The integrity of five Government Accountability Office employees, including a school board member, are under scrutiny because of a school lunch theft probe by their employer.
The employees and the husband of an employee lied about their income to get free and reduced-price lunches for their children, according to the Prince George’s County State’s Attorney’s Office.
GAO, which audits federal programs looking for possible abuse, found the five employees during a routine examination of the U.S. meals program.
“We were both disappointed and surprised during the course of our investigation to discover some of our own employees might be involved,” a GAO spokesman Charles Young said in a statement. “We will now be monitoring the judicial process and then determine what personnel actions might be appropriate.”
The employees are accused of under-reporting their income or reporting no income to qualify for the school lunch program. From 2010-14, the children of Barbara Rowley, Jamilah Reid, Tracy Williams, Charlene Savoy and Lynette Mundey received almost $11,500 in reduced lunches.
“They’re stealing federal dollars that could be going to other students,” state’s attorney’s spokesman John Erzen said.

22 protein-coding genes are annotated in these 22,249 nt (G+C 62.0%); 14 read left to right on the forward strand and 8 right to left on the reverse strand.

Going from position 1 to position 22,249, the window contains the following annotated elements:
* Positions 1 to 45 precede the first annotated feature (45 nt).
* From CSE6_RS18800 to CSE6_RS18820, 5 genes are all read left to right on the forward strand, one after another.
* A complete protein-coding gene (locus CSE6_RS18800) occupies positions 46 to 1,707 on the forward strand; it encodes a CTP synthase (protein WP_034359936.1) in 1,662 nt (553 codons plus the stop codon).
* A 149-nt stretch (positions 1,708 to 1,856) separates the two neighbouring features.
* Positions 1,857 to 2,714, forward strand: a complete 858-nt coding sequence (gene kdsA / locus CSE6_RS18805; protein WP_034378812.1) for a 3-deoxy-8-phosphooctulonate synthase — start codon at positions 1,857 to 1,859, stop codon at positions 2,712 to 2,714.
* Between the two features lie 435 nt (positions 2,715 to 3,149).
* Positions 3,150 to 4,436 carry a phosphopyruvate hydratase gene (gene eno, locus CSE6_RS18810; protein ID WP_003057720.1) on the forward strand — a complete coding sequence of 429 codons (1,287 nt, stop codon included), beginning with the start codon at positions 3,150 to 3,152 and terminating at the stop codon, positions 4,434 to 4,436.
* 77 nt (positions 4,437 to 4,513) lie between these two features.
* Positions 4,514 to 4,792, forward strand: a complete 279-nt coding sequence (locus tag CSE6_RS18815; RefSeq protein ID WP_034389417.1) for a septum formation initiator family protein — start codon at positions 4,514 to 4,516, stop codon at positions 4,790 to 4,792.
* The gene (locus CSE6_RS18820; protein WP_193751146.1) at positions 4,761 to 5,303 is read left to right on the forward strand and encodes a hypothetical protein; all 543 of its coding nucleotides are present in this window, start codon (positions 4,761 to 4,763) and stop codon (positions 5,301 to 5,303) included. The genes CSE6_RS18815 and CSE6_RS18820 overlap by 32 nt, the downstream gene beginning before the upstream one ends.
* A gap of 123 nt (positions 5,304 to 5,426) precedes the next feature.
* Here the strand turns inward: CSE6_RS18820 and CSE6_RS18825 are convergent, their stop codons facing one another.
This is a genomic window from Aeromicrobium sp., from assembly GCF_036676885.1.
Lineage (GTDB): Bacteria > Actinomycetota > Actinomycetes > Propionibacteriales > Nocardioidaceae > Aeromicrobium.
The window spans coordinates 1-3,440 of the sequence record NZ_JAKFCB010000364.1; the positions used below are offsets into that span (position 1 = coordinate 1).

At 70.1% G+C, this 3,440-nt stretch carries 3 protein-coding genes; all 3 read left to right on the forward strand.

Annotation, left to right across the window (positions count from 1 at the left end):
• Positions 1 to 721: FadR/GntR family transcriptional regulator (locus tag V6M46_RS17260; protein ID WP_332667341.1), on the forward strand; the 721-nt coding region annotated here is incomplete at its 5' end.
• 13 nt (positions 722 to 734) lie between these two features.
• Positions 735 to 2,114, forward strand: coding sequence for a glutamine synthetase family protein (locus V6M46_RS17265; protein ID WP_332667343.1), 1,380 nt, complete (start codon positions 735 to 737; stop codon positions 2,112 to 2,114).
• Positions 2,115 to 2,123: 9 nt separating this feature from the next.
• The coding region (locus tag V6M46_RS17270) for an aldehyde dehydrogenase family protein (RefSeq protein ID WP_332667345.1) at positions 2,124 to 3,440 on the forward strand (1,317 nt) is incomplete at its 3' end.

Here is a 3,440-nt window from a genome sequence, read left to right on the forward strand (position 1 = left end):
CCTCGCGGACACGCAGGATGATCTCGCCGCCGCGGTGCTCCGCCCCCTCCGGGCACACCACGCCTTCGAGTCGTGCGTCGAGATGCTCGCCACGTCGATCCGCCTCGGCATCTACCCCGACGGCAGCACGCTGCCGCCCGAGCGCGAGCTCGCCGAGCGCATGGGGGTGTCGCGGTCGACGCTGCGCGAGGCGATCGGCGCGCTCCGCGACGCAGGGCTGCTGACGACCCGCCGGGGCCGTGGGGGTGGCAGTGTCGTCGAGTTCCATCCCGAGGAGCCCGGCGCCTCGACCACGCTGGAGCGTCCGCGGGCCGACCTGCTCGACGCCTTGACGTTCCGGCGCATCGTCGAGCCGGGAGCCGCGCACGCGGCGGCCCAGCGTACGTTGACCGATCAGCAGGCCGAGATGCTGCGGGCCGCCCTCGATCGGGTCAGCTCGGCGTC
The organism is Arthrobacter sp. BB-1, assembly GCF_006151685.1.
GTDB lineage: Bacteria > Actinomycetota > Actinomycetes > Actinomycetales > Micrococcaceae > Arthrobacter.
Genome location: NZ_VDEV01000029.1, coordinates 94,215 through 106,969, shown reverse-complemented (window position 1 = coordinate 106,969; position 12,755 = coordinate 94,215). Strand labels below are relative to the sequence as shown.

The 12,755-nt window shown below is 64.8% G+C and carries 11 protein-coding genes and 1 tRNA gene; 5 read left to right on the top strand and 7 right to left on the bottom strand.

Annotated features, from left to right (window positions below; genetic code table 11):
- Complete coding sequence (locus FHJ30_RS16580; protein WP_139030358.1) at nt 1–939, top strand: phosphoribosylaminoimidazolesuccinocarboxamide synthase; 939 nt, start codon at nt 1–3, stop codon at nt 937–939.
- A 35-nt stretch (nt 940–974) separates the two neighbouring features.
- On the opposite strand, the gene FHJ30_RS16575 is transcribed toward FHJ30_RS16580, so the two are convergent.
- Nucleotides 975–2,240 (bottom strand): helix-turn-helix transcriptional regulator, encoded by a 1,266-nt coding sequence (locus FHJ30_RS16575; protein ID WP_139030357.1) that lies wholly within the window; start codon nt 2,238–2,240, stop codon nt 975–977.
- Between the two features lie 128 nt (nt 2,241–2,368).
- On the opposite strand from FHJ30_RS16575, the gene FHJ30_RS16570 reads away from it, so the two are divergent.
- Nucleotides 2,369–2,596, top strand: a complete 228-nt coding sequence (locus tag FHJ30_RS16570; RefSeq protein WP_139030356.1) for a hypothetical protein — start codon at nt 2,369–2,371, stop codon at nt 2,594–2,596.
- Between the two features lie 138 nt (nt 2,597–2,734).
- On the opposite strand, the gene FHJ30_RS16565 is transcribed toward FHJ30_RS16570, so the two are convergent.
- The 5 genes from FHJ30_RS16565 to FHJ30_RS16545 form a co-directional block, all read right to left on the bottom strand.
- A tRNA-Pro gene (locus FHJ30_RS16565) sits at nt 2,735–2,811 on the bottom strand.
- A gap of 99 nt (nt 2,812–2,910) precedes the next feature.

County Executive Rushern Baker appointed Mundey to the new, hybrid school board of appointed and elected members in 2013. She is scheduled to resign later this month.
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“She is not above the law,” Erzen said. “She’s going to be treated just as any other normal citizen would.”
A statement from Baker’s office said he is "... deeply disappointed with the news of indictments of GAO employees ... and specifically Board of Education Member Lyn Mundey ... These allegations of improper use of critical and much needed federal program are disheartening and concerning. "
James Pinkney, the husband of a GAO employee, failed to report his wife’s salary when applying for the program, the state’s attorney’s office said. His family received more than $1,700 in reduced lunches
Pinkney and the five employees are charged with several counts of theft, fraud and filing false applications.
“The actions of these individuals have threatened the integrity of a program meant to help those in need,” State’s Attorney Angela Alsobrooks said in a statement. “There is no excuse for stealing funds intended to go to children whose parents cannot afford the school lunches.”